For less than an iPad 2, you could buy a 3D printer. That's what Jon Buford is telling the world with his MakiBox A6, "the first 3D printer designed from the ground up to be simple, completely self-contained, reliable and most important of all, affordable!"
As Buford notes, what the MakiBox really brings to the table here is its low price. MakerBot, the most popular name in 3D printing for hobbyists, sells its flagship Thing-O-Matic as a kit for $1,100 (meaning assembly is required), and its newer and larger Replicator for $1,800 fully assembled.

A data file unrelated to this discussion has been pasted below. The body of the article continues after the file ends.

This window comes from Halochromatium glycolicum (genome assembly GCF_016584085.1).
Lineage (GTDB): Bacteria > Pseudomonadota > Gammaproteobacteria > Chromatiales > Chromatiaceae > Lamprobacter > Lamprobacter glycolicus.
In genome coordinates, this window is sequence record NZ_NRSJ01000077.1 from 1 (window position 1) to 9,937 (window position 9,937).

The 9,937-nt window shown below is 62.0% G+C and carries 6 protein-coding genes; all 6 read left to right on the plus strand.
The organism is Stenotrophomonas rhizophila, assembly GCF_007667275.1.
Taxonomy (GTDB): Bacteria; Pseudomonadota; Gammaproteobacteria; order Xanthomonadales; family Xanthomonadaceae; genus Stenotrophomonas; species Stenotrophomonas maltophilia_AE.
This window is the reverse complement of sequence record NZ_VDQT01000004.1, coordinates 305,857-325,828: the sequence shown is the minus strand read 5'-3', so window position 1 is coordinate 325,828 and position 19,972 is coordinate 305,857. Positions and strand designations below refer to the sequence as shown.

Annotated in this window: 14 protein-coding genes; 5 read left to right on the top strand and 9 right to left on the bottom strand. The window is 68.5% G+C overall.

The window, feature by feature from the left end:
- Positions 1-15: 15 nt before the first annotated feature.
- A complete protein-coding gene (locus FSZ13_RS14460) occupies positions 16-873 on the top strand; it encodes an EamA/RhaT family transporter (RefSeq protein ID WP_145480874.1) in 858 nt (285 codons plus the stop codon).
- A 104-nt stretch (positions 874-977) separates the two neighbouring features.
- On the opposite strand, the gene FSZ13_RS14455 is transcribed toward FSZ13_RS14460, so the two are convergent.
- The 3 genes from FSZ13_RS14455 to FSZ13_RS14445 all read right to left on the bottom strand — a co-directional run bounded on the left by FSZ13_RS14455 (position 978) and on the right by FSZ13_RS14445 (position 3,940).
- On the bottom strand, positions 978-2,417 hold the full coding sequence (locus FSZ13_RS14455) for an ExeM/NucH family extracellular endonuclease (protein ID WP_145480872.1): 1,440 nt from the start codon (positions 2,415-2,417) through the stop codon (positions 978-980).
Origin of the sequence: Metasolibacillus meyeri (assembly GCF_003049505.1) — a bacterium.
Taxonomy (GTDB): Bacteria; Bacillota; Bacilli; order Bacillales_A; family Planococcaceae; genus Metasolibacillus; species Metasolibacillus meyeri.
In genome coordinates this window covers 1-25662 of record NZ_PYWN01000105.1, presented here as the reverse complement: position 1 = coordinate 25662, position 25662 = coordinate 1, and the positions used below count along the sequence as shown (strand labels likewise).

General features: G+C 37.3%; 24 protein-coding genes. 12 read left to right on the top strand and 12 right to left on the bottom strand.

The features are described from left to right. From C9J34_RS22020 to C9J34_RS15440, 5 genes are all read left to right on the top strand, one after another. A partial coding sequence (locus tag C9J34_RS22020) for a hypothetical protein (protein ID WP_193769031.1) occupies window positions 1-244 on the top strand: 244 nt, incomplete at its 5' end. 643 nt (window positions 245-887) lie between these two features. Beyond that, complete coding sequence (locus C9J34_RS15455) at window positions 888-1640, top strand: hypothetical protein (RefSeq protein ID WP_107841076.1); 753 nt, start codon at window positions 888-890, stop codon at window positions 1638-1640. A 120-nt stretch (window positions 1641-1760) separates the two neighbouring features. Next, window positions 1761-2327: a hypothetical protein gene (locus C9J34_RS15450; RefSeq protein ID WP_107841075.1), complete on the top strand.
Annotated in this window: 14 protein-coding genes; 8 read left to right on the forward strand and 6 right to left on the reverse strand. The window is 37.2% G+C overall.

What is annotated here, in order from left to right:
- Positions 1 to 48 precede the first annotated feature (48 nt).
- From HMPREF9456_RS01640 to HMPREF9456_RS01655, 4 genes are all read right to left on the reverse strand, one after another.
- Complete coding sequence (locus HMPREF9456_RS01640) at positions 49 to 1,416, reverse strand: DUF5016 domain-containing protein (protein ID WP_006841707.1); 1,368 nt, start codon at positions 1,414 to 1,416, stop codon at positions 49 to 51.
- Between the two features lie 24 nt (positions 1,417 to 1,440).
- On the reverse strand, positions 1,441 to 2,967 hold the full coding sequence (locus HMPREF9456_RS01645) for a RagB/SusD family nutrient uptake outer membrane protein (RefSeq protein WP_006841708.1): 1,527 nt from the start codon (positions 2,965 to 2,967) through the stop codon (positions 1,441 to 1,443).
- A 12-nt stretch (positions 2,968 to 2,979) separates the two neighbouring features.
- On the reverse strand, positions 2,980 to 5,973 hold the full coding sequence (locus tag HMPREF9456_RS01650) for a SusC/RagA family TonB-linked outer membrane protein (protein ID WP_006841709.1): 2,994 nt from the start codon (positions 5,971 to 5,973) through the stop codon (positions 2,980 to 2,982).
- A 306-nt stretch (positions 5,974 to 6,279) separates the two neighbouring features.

Buford's MakiBox, instead, costs $350 as a kit, or $550 for one fully assembled. Buford's already received enough money to push out a first run of MakiBoxes after posting the project on his Kickstart-like site, Makible, and even promises "as we sell more, we will be able to look at even better prices down the road."
Of course, you need your plastic "ink" to 3D print objects, something that Buford sees as an inflated cost, writing: "It is typical to see a single kilogram of plastic sold for $40 or higher, even when the material cost is a fraction of that we will sell all standard sizes of ABS filament at $20 per kilogram plus shipping."